Personal life

Langella was married to Ruth Weil from June 14, 1977 to their divorce in 1996. They have two children. He also lived with actress/comedian Whoopi Goldberg, whom he had met on the set of Eddie , from 1996 until they separated in March 2001. Langella published a memoir in 2012 called Dropped Names: Famous Men and Women As I Knew Them. [22] In a review in the New York Times Book Review , Ada Calhoun wrote that "Langella's book celebrated sluttiness as a worthy—even noble—way of life. There was so much happy sexuality in this book that reading it was like being flirted with for a whole party by the hottest person in the room. It was no wonder Langella was invited everywhere." [23]

Work

Theatre

YearTitleRoleTheatre(s)
1963–1964 The Immoralist Michael Bouwerie Lane Theatre
1964 The Old Glory Don Benito CerenoTheater at St. Clement's Church
1965Good DayThe Young Men Cherry Lane Theatre
1965–1966 The White Devil Flamineo Circle in the Square Theatre
1966–1967 Yerma Vivian Beaumont Theatre
1968–1969 A Cry of Players Will Vivian Beaumont Theatre
1975 Seascape Leslie Shubert Theatre
1976 The Prince of Homburg Prince Friedrich Arthur of Homburg Westside Theatre
1977–1978 Dracula Count Dracula Martin Beck Theatre
1982 Amadeus Antonio Salieri Broadhurst Theatre
1983 Passion Jim Longacre Theatre
1984 Design for Living Otto Circle in the Square Theatre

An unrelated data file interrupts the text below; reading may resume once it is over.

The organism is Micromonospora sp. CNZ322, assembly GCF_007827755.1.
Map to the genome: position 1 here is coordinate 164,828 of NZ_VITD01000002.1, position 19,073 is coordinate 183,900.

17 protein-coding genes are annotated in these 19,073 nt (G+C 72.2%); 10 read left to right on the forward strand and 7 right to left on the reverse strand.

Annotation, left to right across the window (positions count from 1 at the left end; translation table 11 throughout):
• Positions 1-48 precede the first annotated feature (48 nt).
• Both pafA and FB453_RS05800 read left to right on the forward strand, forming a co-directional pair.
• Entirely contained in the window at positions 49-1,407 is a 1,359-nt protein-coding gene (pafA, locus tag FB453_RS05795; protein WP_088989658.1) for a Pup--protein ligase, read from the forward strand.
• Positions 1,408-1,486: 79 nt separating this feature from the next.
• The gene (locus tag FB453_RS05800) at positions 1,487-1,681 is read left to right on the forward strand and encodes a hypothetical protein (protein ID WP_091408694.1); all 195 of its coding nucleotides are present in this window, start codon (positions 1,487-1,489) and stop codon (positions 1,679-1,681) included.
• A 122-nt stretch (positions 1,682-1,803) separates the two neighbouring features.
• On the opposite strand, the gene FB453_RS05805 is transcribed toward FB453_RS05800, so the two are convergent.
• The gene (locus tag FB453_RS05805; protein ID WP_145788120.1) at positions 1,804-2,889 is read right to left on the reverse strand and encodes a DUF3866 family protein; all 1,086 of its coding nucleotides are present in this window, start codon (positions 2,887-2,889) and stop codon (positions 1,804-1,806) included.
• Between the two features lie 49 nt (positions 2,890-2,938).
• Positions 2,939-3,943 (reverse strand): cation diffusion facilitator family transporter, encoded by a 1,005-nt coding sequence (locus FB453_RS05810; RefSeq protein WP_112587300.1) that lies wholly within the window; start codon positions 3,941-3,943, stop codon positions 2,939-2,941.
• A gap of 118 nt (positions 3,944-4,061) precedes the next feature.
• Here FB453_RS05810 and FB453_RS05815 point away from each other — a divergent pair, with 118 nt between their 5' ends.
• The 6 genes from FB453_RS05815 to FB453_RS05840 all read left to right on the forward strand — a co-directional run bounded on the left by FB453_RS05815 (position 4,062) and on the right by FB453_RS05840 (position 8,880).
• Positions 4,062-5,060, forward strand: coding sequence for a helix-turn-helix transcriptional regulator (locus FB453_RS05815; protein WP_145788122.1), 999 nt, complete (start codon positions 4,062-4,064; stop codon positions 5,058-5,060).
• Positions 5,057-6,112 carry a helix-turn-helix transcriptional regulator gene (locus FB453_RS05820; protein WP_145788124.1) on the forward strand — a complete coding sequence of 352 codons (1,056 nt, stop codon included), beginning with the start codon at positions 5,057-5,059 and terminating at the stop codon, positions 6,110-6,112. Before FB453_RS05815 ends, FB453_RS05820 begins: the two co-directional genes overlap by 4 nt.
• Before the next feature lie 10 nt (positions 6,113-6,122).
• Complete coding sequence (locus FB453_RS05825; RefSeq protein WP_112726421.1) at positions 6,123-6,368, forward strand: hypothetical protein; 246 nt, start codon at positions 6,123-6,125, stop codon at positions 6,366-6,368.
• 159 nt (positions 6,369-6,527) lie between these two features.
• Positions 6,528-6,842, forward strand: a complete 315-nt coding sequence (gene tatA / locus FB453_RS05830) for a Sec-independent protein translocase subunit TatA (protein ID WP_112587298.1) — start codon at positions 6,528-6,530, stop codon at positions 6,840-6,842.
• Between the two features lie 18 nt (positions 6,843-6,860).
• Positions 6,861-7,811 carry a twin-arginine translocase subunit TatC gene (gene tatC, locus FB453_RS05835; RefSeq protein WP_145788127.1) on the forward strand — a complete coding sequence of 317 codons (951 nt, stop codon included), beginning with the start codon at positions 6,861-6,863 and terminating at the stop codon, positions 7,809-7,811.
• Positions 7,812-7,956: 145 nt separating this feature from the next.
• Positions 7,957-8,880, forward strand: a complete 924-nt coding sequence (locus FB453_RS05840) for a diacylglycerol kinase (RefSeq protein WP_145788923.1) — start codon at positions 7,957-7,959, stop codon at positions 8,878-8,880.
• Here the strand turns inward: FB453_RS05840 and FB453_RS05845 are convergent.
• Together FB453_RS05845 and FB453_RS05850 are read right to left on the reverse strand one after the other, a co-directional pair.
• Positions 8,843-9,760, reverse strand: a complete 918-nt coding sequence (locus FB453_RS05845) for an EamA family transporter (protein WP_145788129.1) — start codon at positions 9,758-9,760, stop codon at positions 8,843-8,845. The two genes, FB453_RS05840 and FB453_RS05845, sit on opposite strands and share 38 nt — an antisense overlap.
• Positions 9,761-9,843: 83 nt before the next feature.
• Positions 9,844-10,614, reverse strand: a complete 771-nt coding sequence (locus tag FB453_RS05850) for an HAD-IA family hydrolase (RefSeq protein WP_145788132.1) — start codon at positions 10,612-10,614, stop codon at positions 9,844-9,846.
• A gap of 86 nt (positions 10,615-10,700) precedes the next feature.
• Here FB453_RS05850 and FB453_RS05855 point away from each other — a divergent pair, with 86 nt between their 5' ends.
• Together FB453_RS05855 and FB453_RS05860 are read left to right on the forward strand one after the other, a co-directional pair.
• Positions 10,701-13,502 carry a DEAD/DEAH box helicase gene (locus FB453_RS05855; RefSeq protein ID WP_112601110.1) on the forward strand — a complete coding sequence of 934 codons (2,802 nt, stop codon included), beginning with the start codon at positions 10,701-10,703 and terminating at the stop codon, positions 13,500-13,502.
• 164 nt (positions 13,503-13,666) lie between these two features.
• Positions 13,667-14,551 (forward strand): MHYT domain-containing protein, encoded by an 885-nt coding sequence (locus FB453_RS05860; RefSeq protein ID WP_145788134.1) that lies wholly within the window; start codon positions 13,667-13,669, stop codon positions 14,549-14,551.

1984 After the Fall QuentinPlayhouse 91
1985 Hurlyburly Eddie Ethel Barrymore Theatre
1987Sherlock's Last Case Sherlock Holmes Nederlander Theatre
1989 The Tempest Prospero Union Square Theatre
1994BoothJunius York Theatre
1996 The Father (Strindberg)The Cavalry Captain Criterion Center Stage Right
1996–1997 Present Laughter Garry Essendine Walter Kerr Theatre
1997–1998 Cyrano De Bergerac Cyrano de Bergerac Also director
Laura Pels Theatre
2000 A Christmas Carol Ebenezer Scrooge Madison Square Garden
2002 Fortune's Fool Flegont Alexandrovitch Tropatcho Music Box Theatre
2004 Match Tobi Plymouth Theatre
2006–2007 Frost/Nixon Richard Nixon Donmar Warehouse
Gielgud Theatre
Bernard B. Jacobs Theatre
2008 A Man for All Seasons Sir Thomas More American Airlines Theatre
2011 Man and Boy Gregor Antonescu American Airlines Theatre
2013–2014 King Lear Lear Chichester Festival Theatre
Harvey Theatre
2016 The Father (Zeller)André Samuel J. Friedman Theatre

Film

YearTitleRoleNotes
1970 Diary of a Mad Housewife George Prager
The Twelve Chairs Ostap Bender